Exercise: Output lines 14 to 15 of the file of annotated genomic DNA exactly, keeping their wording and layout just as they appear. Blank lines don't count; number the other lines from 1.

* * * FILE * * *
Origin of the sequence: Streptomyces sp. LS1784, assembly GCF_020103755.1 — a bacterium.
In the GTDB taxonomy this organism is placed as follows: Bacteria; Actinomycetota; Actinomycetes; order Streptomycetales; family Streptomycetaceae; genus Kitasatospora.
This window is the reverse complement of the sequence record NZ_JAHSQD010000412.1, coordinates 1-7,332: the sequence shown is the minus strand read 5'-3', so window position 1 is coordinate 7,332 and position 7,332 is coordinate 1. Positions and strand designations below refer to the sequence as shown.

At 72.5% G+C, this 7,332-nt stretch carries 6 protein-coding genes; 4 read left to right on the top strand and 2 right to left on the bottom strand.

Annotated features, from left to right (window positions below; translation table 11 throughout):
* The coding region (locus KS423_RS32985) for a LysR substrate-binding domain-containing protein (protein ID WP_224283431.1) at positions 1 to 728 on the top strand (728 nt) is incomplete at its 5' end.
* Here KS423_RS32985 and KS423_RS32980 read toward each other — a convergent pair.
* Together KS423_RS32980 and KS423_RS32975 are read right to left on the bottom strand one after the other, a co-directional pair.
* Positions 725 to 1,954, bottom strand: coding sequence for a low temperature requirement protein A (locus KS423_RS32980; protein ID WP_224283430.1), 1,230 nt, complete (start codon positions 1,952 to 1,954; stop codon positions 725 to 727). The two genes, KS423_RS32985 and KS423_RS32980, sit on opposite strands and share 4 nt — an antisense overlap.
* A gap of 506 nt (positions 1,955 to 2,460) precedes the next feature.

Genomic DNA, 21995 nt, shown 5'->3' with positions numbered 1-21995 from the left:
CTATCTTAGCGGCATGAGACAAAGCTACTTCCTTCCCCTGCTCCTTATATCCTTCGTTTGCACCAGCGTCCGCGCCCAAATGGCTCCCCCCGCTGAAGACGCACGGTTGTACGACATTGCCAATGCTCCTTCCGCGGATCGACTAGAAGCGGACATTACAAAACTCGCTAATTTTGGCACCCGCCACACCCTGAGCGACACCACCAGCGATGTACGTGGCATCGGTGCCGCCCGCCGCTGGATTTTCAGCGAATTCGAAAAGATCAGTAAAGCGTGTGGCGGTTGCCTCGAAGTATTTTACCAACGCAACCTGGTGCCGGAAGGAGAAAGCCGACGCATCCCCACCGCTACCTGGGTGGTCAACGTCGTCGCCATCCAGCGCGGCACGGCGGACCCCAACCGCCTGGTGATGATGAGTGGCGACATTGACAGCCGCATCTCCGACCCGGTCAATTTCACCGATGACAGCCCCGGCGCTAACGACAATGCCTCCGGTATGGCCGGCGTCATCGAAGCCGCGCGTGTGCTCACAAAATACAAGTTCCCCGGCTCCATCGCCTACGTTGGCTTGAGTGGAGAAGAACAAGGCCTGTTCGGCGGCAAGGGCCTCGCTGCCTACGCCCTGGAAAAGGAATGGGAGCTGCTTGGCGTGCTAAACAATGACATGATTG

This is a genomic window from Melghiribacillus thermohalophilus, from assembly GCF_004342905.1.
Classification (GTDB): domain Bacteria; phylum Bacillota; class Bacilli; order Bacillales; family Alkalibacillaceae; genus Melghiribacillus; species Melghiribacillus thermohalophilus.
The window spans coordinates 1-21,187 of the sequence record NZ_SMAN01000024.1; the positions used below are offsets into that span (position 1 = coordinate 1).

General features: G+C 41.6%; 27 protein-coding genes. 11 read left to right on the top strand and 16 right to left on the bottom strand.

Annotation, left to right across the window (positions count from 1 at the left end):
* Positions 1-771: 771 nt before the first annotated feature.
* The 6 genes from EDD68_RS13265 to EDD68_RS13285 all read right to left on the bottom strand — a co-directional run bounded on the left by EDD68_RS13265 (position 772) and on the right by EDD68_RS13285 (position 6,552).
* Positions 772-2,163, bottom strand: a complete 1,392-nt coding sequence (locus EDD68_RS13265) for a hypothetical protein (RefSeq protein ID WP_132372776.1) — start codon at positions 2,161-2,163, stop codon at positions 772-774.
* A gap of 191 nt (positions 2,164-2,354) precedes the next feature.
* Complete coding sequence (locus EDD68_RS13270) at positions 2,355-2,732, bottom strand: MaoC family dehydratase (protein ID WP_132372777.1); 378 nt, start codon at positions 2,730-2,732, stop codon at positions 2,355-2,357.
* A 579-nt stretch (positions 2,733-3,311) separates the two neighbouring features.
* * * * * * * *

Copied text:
Classification (GTDB): domain Bacteria; phylum Bacillota; class Bacilli; order Bacillales; family Alkalibacillaceae; genus Melghiribacillus; species Melghiribacillus thermohalophilus.
The window spans coordinates 1-21,187 of the sequence record NZ_SMAN01000024.1; the positions used below are offsets into that span (position 1 = coordinate 1).